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Protestors making their voices heard

Protestors making their voices heard

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The May 25 death of George Floyd, an unarmed black man, at the hands of the Minneapolis Police Department has sparked nationwide protests which show no signs of dissipating. 

Across the U.S. – and right in our own backyard – citizens have taken to the streets to show support for the Black Lives Matter movement and to stand against racism.

The “Plainville Unity March,” held June 5, drew hundreds of attendees. Resident Sarah Doyle helped spearhead the gathering, which included a one-mile march from the Municipal Center to Norton Park, where various speakers addressed the crowd.

“I’ve never organized any type of rally, or march, or protest in the past,” said Doyle, who worked with fellow resident Monique Jones-Pelletier to pull the Unity March together. “It’s one of those things: Be the change you want to see in the world. So if I don’t want my little community to be silent, then I need to be the person to speak up.”

Doyle was heartened to see the town’s response to the Unity March. She thought a crowd of 50 or 100 people may take part, but some 400 came out.

“It was an amazing sight to see that line of people that just went on, and on, and on,” she said. “And people were driving by and honking, waving, calling out in support. Business owners and employees were coming outside with signs they had made to show their support as we marched by.”

The Plainville Police Department also showed its solidarity with the marchers.

“Chief (Matthew) Catania was incredibly supportive, and he spoke at the rally. He marched with us. I think that was a very substantial gesture on the part of the Plainville Police Department, and I know it was very well-received by our community,” said Doyle.

Peaceful protests have taken place in nearby communities, as well.

In Cheshire, a “Prayer Vigil for Peace, Justice and Love” was hosted by the First Congregational Church of Cheshire.

“I attended this vigil simply as a very concerned citizen of the Cheshire community,” said Ron Kochman. He was concerned about human rights, but his 93-year-old mother’s comments also pressed him to attend.

Kochman explained his mother, who is Jewish, was born in Berlin, Germany in 1926. “She was lucky and escaped Nazi holocaust,” he said. 

His mother went to Shanghai, China with her immediate family. “It was there she met my father and in 1947 they came to the place they thought was free of bias and persecution: The United States of America,” Kochman said.

Kochman described a phone conversation he recently had with his mother. He said she was quite worried after watching news about George Floyd and the events in Washington, D.C.’s Layfayette Park. 

He quoted his mother as saying, “I can't believe what’s happening in this country. I thought I was done with this hatred and police state tactics ... Are we seeing the end of our free country?" 

“If that isn't reason enough to attend this vigil I don't know what would be,” he said.

Also in Cheshire, hundreds turned out for a “Black Lives Matter” March. Participants walked along Route 10 from Bartlem Park to Town Hall. Many in the crowd held signs and speakers addressed the crowd to call for an end to racial inequality and police brutality.

The march was organized by Cheshire High School seniors and other students.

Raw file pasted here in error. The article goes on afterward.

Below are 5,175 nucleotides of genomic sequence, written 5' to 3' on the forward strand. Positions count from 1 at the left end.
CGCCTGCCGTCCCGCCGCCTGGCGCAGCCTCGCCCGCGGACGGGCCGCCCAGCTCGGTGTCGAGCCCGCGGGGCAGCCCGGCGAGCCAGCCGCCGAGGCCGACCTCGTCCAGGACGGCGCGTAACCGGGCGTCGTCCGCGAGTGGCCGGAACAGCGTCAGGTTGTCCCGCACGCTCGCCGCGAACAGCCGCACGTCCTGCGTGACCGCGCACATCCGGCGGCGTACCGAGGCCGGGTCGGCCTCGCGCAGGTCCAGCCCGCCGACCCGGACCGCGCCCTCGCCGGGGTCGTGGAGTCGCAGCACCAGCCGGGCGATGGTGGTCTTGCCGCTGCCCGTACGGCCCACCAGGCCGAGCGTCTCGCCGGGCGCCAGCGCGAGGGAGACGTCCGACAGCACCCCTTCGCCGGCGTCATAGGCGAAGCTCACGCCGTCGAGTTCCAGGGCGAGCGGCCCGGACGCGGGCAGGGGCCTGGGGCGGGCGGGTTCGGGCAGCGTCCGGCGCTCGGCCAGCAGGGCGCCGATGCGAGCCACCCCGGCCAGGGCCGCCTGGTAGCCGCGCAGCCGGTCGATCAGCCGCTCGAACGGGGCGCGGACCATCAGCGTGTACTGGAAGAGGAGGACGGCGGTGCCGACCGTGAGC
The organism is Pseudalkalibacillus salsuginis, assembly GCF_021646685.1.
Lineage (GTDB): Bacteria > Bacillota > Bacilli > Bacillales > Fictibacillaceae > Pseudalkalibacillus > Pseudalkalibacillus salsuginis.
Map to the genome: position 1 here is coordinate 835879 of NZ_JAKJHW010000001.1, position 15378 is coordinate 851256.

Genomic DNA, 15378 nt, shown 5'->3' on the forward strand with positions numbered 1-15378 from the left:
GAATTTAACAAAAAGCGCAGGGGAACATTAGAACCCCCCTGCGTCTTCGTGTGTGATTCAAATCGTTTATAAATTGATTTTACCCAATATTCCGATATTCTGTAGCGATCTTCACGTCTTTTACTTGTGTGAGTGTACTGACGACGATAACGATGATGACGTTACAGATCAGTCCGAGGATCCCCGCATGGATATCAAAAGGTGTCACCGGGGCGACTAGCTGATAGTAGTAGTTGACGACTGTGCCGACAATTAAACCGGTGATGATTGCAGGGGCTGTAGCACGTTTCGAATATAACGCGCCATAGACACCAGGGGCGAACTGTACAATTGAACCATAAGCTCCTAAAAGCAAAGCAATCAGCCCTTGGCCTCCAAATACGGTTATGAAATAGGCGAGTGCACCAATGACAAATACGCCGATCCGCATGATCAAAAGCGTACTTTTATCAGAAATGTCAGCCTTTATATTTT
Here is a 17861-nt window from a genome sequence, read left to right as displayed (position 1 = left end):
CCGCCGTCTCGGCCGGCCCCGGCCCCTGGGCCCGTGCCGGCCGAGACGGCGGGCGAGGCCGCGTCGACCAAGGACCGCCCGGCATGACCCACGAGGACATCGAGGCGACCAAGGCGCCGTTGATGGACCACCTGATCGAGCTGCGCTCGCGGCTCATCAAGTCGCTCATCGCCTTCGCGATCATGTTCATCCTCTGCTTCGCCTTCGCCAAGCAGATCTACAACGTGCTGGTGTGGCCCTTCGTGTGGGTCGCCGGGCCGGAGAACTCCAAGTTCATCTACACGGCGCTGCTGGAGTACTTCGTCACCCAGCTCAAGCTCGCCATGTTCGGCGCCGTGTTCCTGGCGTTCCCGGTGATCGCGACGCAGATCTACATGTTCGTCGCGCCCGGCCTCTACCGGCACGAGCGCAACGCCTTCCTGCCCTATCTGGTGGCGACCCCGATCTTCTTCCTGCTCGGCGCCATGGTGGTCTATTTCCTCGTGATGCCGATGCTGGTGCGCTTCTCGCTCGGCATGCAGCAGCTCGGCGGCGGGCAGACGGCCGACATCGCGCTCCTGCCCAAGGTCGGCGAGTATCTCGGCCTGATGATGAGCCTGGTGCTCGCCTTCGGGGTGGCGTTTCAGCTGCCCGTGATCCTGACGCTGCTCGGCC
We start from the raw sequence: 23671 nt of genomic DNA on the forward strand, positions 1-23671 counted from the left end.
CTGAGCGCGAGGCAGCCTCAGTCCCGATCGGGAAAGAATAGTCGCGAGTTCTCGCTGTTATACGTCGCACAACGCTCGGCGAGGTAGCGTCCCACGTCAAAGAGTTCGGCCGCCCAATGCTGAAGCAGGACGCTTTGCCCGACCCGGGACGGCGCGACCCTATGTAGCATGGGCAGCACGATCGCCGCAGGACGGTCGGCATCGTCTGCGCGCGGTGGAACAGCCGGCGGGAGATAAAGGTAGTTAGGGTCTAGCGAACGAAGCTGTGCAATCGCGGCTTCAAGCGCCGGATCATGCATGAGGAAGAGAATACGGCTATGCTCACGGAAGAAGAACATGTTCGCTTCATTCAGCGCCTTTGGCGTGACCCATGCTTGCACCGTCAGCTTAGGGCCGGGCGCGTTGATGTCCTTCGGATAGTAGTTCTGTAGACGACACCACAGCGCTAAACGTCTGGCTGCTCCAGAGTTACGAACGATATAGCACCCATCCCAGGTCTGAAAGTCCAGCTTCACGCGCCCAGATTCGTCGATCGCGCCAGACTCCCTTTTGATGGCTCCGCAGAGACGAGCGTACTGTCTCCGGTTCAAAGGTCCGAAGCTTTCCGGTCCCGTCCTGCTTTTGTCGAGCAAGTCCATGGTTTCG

Breina Schain said she attended along with several members of the Cheshire Democratic Town Committee and "was there to support the students (and) share my outrage at the killing of George Floyd and at racism or inequality in general."

In Wallingford, a protest was organized by a group of high school students, who declined to identify themselves publicly, saying they feared retaliation. They said in a statement following the protest that they received positive feedback from people happy to see "a peaceful protest in their town that has previously been silent on the issue."

"We were not expecting so many people," they said, "but were extremely elated to see how many people came out that day to fight against the injustice in our country."

About an hour into the protest, a few hundred people gathered at the police station at 135 N. Main St.

Many chanted slogans and shouted at police. Eventually, some engaged in conversation with officers.

In Southington, hundreds marched around downtown after resident Joseph Goding called for the assembly on social media.

“I’m very happy with the outcome, it was very peaceful,” Goding said. “I’m very proud of my town.”

Protesters carried signs with messages such as “Black Lives Matter,” “Stop killing us,” “Viva la revolucion” and “No Justice, No Peace.”

Southington Police Chief Jack Daly, who attended the march, said it occurred without incident.

“They voiced their opinion on certain issues. We at the police department defend their right to protest,” the chief said. “It’s a First Amendment right.”

In Meriden, rallies occurred on back-to-back days. The first drew some 1,000 people to the city green.

Meriden resident Michael Valentin said he was surprised by the turnout and hopes it will unite and inspire people to work on bettering themselves, especially police. "This is history right now … this is our history, that we get to tell our children," he said.

Michelle Clay, who attended the Meriden protest, said institutional racism keeps black mothers like herself up at night waiting for their sons to return, keeps African Americans off ballots and keeps textbooks written from a white perspective in the classroom.

-- Record-Journal reporters contributed to this story.

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